• To be excluded, you must send an “Exclusion Request” in the form of a letter sent by mail, stating that you want to be excluded from Raider v. Archon Corporation, et al. Be sure to include your name and address, and sign the letter. You may also find an Exclusion Request form in the Important Documents section. You must mail your Exclusion Request postmarked by March 4, 2020 to: Raider v Archon Corporation, et al, EXCLUSION, care of JND Legal Administration, P.O. Box 91332, Seattle, WA 98111. You mail also e-mail your Exclusion Request to Your exclusion form submitted by email is not effective until you receive an email confirmation from the Administrator.

  • The Court decided that Steven E. Goren and the Law Offices of Steven J. Parsons are qualified to represent the class. Together they are called “Class Counsel.” They are experienced in handling similar class action cases. More information about these attorneys, their practices and their experience is available at and

    You do not need to hire your own lawyer because Class Counsel is working on your behalf. But, if you want your own lawyer, you will have to pay that lawyer. For example, you can ask him or her to appear in Court for you if you want someone other than Class Counsel to speak for you.

  • Class Counsel will only be paid if they are successful in getting money or other benefits for the class. If Class Counsel are successful, they will ask the Court to award them their fees and expenses. You won’t have to pay these fees and expenses out of your own pocket. If the Court grants class counsels’ request, the fees and expenses would be either deducted from any money obtained for the class or paid separately by Archon and/or the Lowdens.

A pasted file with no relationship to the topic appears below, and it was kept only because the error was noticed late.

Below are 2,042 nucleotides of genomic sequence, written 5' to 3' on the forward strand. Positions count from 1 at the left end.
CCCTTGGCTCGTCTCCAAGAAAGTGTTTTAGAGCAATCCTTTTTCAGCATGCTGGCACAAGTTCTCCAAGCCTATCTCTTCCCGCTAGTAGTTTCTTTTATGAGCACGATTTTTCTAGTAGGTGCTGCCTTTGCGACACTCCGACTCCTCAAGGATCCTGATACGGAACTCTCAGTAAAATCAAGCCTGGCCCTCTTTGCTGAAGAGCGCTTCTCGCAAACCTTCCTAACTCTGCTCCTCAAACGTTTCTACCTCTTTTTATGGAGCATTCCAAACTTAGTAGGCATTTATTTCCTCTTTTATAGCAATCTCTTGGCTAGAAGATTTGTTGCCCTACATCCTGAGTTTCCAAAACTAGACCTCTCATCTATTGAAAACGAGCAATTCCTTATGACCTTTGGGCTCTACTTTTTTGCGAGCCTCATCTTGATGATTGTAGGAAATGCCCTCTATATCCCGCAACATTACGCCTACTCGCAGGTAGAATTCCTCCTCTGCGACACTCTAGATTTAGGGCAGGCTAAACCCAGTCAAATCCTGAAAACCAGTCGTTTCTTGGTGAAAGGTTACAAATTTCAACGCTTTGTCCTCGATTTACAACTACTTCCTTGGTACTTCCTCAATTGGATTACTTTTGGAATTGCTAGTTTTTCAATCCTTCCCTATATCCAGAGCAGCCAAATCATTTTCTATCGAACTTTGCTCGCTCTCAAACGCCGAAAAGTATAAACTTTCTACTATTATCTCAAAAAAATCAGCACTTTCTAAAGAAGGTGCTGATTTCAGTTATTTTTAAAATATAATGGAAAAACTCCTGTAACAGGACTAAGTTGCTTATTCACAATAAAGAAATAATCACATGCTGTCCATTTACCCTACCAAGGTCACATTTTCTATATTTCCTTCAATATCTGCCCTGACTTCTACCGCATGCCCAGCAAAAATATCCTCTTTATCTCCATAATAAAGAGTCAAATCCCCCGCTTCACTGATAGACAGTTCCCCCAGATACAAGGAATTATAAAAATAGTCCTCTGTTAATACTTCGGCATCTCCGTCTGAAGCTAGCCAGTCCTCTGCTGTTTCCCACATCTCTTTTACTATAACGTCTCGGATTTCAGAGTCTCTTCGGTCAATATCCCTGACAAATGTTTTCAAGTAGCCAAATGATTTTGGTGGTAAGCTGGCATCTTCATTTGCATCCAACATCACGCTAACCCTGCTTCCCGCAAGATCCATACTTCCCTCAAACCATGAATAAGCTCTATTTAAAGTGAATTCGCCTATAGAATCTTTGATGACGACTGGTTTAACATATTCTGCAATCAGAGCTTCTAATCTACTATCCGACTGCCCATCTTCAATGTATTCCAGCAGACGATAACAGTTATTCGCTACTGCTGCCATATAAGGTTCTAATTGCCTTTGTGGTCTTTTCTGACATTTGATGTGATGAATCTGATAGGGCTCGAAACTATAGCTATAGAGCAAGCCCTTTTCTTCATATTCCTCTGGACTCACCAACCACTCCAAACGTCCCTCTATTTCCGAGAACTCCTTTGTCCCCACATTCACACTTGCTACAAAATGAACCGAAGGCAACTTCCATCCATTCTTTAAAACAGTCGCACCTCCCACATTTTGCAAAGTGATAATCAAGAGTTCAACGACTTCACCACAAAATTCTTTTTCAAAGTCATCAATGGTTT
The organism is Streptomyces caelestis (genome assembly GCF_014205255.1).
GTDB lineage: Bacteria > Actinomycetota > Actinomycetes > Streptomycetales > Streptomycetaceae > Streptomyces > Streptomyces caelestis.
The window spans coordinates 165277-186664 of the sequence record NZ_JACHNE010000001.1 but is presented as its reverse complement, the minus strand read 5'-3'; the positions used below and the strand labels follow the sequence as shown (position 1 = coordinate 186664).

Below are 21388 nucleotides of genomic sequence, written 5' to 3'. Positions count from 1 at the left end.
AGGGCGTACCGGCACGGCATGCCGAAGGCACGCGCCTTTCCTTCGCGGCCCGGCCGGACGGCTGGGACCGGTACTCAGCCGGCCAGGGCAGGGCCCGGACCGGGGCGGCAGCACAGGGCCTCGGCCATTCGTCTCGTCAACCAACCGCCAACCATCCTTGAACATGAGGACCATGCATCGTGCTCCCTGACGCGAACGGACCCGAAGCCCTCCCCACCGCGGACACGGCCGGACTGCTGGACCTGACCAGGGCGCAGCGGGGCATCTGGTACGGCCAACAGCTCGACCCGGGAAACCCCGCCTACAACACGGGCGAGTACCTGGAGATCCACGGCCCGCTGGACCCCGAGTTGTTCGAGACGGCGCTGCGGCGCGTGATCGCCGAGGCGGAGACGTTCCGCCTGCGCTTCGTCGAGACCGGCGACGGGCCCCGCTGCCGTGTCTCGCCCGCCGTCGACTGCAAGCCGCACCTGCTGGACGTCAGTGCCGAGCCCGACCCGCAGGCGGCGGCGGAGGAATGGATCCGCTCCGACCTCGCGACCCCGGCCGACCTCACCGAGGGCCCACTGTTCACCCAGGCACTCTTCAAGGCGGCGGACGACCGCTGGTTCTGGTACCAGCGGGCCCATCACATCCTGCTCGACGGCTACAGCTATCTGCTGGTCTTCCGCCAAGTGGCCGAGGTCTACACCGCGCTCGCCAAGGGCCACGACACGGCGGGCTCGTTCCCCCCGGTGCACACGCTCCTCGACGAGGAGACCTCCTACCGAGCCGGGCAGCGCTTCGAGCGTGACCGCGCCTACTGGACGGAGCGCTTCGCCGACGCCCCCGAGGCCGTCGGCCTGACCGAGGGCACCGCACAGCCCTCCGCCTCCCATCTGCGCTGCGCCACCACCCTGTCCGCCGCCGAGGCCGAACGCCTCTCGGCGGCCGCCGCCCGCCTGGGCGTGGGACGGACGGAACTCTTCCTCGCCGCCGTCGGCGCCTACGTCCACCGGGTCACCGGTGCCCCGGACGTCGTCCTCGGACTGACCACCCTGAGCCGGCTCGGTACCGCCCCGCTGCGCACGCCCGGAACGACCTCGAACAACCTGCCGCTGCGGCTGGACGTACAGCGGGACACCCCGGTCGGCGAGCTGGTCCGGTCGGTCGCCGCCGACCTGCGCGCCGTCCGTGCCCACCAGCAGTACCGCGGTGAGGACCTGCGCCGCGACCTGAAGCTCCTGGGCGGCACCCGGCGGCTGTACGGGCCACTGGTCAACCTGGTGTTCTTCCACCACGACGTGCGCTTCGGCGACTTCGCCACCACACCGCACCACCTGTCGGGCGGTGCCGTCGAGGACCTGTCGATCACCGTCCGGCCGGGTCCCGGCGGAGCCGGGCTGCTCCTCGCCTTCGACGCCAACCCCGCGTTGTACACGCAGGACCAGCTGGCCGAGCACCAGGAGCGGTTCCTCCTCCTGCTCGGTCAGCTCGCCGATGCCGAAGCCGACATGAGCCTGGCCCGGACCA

It is Defendants’ position that class members may be liable for Defendants’ costs incurred in this action in the event Defendants prevail. Plaintiff disagrees and believes that class members do not have any potential liability for such costs.

  • If the case is not resolved by a settlement, the Court will decide who is right by pretrial rulings and/or trial. If the case is not resolved by settlement or a pretrial ruling, the Class Counsel will have to prove the Plaintiff claims at trial. The trial will be in the Eighth Judicial District Court for the State of Nevada, in Las Vegas, NV. No trial date has been set yet. During the trial, a Jury will hear all of the evidence to help them reach a decision about whether the Plaintiff or Defendants are right about the claims in this lawsuit. There is no guarantee that the Plaintiff will win or that he will get any money for the Class.

    You do not need to attend the trial. Class Counsel will present the case for the Plaintiff and Archon and the Lowdens will present their defenses. You or your own lawyer are welcome to come and observe at your own expense.

  • If you want more detailed information you can visit the Important Documents section where you will find the Court’s Order Certifying the Class, the Complaint that Plaintiff submitted, Defendants’ Answer to the Complaint, as well as an Exclusion Request form and other case related documents. You may also ask questions by calling 1-888-551-9712 or writing to:

    Raider v Archon Corporation, et al
    c/o JND Legal Administration
    P.O. Box 91332
    Seattle, WA 98111

For More Information

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Raider v Archon Corporation, et al
c/o JND Legal Administration
P.O. Box 91332
Seattle, WA 98111